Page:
The defendant was convicted of the offense of aggravated battery and now appeals. Held:
1. In his first enumeration of error defendant contends that the evidence was not sufficient to support the verdict. The evidence presented at trial, construed most favorably to support the verdict, showed that the defendant struck the victim in the right side of his head with a pipe on December 29, 1984. The victim suffered serious injuries which resulted in the loss of sight in his right eye. Contrary to the defendant's account of the events leading to the victim's injuries, the evidence showed that the defendant intended to assault the victim because of a domestic entanglement involving the victim and the defendant's ex-wife. From this and other evidence adduced at trial the jury was authorized in concluding beyond a reasonable doubt that the defendant was guilty of aggravated battery. Taylor v. State, 178 Ga. App. 817 (1) (344 SE2d 748)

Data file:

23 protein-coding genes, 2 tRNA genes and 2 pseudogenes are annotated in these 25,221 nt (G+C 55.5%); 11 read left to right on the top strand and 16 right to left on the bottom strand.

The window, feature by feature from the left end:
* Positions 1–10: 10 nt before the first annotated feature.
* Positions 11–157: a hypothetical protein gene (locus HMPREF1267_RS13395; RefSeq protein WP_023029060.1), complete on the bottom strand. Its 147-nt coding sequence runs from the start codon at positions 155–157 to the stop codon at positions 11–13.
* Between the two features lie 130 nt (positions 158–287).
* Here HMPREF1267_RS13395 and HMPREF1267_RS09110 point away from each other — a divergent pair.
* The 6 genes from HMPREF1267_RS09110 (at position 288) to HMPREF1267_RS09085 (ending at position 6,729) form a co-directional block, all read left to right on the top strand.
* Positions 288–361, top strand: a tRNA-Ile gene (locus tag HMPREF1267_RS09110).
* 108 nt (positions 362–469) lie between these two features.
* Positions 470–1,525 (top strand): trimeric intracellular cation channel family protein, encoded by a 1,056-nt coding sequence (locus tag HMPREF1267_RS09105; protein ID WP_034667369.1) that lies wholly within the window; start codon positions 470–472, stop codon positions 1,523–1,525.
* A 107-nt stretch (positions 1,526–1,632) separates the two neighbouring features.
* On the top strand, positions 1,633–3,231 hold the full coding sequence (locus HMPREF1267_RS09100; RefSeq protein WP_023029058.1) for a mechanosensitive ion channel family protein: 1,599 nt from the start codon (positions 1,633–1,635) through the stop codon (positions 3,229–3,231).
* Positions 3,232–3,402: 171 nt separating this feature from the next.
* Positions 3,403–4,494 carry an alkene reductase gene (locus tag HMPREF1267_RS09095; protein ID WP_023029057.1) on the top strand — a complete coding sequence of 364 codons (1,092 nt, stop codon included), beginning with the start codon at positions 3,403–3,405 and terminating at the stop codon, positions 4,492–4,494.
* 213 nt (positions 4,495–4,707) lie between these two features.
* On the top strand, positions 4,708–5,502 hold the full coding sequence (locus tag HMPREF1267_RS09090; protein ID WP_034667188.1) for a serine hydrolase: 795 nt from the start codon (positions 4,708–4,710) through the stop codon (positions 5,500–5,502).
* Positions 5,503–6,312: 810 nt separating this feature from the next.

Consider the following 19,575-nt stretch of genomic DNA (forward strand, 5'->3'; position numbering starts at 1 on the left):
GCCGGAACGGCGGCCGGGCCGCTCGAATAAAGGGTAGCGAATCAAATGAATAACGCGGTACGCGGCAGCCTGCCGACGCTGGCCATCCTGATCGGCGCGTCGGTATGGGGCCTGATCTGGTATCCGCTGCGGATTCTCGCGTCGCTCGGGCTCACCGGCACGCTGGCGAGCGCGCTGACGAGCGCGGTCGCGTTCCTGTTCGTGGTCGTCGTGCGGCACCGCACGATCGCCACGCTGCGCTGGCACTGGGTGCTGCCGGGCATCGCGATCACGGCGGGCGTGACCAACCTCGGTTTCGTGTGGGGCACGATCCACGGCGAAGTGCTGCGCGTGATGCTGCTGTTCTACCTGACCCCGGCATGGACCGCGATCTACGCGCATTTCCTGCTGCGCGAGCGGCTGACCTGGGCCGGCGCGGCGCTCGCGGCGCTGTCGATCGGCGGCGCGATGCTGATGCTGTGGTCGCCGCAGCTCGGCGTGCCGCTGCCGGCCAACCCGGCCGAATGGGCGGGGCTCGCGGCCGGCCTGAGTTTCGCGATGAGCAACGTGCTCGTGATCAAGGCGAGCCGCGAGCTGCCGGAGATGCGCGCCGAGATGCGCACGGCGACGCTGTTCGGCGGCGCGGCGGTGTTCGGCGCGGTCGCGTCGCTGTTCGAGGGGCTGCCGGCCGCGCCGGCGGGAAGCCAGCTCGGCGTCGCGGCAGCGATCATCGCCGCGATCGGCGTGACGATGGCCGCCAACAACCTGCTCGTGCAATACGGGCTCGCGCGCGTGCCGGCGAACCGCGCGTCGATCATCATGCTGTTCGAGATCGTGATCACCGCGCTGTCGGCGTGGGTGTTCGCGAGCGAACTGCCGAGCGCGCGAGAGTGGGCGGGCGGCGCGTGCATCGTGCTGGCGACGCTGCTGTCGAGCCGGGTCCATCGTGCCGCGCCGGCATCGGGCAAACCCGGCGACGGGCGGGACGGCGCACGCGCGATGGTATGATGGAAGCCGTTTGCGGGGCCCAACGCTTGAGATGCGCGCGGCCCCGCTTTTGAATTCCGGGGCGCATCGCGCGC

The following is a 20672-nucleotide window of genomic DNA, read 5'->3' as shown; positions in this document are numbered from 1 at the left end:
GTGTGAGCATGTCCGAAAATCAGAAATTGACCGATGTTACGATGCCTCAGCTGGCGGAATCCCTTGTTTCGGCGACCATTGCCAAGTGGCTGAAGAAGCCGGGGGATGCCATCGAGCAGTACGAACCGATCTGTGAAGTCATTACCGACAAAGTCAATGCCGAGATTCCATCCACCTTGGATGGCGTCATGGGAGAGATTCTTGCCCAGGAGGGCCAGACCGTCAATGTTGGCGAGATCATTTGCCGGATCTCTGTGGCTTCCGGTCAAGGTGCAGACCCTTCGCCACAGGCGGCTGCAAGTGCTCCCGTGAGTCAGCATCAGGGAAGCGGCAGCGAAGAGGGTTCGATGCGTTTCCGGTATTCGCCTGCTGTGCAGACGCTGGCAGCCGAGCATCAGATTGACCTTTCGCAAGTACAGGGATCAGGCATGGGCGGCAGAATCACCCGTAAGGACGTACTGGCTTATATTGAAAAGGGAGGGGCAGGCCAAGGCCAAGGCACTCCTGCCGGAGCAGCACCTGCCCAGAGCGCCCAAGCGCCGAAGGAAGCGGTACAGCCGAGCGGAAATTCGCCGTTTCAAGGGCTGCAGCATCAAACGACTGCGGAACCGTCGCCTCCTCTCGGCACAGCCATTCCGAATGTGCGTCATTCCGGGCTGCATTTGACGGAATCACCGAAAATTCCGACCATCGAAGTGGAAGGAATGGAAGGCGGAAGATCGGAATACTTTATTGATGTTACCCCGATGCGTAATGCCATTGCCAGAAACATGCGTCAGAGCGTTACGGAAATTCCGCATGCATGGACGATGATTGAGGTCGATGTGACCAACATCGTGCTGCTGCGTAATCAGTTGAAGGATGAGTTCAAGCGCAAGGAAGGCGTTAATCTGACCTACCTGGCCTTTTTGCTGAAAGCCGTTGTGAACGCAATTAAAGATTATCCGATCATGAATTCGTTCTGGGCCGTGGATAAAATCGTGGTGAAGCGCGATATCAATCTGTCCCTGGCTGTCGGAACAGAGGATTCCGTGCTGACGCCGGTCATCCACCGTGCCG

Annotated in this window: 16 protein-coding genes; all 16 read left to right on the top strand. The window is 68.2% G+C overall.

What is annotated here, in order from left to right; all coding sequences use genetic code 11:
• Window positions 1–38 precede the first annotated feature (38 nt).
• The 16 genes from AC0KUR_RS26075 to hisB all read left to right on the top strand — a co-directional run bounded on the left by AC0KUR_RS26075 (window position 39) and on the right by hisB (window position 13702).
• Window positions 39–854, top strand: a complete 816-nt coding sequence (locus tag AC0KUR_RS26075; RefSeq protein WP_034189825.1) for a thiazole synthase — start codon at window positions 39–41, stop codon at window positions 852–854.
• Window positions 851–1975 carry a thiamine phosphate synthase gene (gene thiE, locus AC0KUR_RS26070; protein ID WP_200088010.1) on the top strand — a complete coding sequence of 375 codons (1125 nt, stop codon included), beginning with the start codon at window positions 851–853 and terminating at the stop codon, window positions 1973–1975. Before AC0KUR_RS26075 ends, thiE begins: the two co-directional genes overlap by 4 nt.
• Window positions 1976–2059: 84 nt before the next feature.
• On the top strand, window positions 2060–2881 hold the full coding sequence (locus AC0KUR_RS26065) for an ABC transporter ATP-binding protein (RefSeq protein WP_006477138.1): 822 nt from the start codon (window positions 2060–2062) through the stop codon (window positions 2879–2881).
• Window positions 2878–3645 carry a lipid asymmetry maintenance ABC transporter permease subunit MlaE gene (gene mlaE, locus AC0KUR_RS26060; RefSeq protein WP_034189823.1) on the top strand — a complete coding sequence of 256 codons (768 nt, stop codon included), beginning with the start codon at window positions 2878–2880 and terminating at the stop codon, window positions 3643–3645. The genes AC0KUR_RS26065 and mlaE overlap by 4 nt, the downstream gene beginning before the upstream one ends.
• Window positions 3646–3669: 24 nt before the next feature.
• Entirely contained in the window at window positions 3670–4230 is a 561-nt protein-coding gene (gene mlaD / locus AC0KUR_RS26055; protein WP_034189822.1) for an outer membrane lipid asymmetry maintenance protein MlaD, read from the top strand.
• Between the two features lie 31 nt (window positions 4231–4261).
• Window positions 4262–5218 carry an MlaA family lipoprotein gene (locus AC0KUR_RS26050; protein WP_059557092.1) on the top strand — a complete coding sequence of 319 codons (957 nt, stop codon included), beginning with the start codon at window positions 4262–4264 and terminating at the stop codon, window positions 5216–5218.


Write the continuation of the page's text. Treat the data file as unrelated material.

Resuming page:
; Jackson v. Virginia, 443 U. S. 307 (99 SC 2781, 61 LE2d 560).
2. Next, the defendant contends that the trial court erred in allowing the State to introduce into evidence the victim's medical bills. (The medical bills were offered to show the extent of the victim's injuries.) The defendant argues that the medical records were unauthenticated and thus inadmissible as evidence. See OCGA 24-3-14
(b). Assuming a proper foundation was not presented for introduction of the medical records into evidence, such error was harmless as other undisputed evidence presented at trial showed that the victim lost sight in his right eye as a result of the blow inflicted by the defendant. Since the medical records were not critical but merely cumulative evidence showing the extent of the victim's injuries, any error in admitting the records was harmless. Carpenter v. State, 252 Ga. 79
, 80-81 (1) (310 SE2d 912
). This enumeration is without merit.